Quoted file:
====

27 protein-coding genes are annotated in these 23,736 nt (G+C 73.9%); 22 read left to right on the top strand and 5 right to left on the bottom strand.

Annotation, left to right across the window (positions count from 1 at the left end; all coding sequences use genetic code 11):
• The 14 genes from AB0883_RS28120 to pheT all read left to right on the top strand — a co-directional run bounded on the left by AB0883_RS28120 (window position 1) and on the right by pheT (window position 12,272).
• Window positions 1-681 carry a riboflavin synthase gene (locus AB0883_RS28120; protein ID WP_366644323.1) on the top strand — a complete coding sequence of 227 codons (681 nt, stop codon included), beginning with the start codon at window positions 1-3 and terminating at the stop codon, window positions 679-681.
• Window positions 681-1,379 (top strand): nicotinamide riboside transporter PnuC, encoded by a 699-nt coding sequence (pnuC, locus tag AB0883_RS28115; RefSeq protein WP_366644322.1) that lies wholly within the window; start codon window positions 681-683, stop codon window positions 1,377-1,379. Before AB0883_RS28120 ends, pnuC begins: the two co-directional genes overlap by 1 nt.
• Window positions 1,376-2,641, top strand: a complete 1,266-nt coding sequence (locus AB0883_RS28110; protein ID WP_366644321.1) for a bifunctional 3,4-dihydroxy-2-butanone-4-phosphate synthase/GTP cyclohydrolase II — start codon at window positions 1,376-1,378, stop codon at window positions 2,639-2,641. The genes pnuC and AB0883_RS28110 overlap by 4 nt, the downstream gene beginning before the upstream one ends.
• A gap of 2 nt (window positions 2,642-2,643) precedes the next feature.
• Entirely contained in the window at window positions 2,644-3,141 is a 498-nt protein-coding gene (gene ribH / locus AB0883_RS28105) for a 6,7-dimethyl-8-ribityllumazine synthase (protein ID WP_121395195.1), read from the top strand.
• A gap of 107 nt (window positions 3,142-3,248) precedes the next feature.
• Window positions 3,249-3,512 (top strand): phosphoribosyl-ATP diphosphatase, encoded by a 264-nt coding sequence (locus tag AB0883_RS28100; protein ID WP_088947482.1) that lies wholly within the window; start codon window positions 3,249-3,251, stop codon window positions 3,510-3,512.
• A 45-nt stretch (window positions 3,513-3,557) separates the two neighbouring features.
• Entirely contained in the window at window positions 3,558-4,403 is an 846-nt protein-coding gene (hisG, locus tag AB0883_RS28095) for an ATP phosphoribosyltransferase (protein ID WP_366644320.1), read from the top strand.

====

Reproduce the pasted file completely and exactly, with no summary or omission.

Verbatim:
27 protein-coding genes are annotated in these 23,736 nt (G+C 73.9%); 22 read left to right on the top strand and 5 right to left on the bottom strand.

Annotation, left to right across the window (positions count from 1 at the left end; all coding sequences use genetic code 11):
• The 14 genes from AB0883_RS28120 to pheT all read left to right on the top strand — a co-directional run bounded on the left by AB0883_RS28120 (window position 1) and on the right by pheT (window position 12,272).
• Window positions 1-681 carry a riboflavin synthase gene (locus AB0883_RS28120; protein ID WP_366644323.1) on the top strand — a complete coding sequence of 227 codons (681 nt, stop codon included), beginning with the start codon at window positions 1-3 and terminating at the stop codon, window positions 679-681.
• Window positions 681-1,379 (top strand): nicotinamide riboside transporter PnuC, encoded by a 699-nt coding sequence (pnuC, locus tag AB0883_RS28115; RefSeq protein WP_366644322.1) that lies wholly within the window; start codon window positions 681-683, stop codon window positions 1,377-1,379. Before AB0883_RS28120 ends, pnuC begins: the two co-directional genes overlap by 1 nt.
• Window positions 1,376-2,641, top strand: a complete 1,266-nt coding sequence (locus AB0883_RS28110; protein ID WP_366644321.1) for a bifunctional 3,4-dihydroxy-2-butanone-4-phosphate synthase/GTP cyclohydrolase II — start codon at window positions 1,376-1,378, stop codon at window positions 2,639-2,641. The genes pnuC and AB0883_RS28110 overlap by 4 nt, the downstream gene beginning before the upstream one ends.
• A gap of 2 nt (window positions 2,642-2,643) precedes the next feature.
• Entirely contained in the window at window positions 2,644-3,141 is a 498-nt protein-coding gene (gene ribH / locus AB0883_RS28105) for a 6,7-dimethyl-8-ribityllumazine synthase (protein ID WP_121395195.1), read from the top strand.
• A gap of 107 nt (window positions 3,142-3,248) precedes the next feature.
• Window positions 3,249-3,512 (top strand): phosphoribosyl-ATP diphosphatase, encoded by a 264-nt coding sequence (locus tag AB0883_RS28100; protein ID WP_088947482.1) that lies wholly within the window; start codon window positions 3,249-3,251, stop codon window positions 3,510-3,512.
• A 45-nt stretch (window positions 3,513-3,557) separates the two neighbouring features.
• Entirely contained in the window at window positions 3,558-4,403 is an 846-nt protein-coding gene (hisG, locus tag AB0883_RS28095) for an ATP phosphoribosyltransferase (protein ID WP_366644320.1), read from the top strand.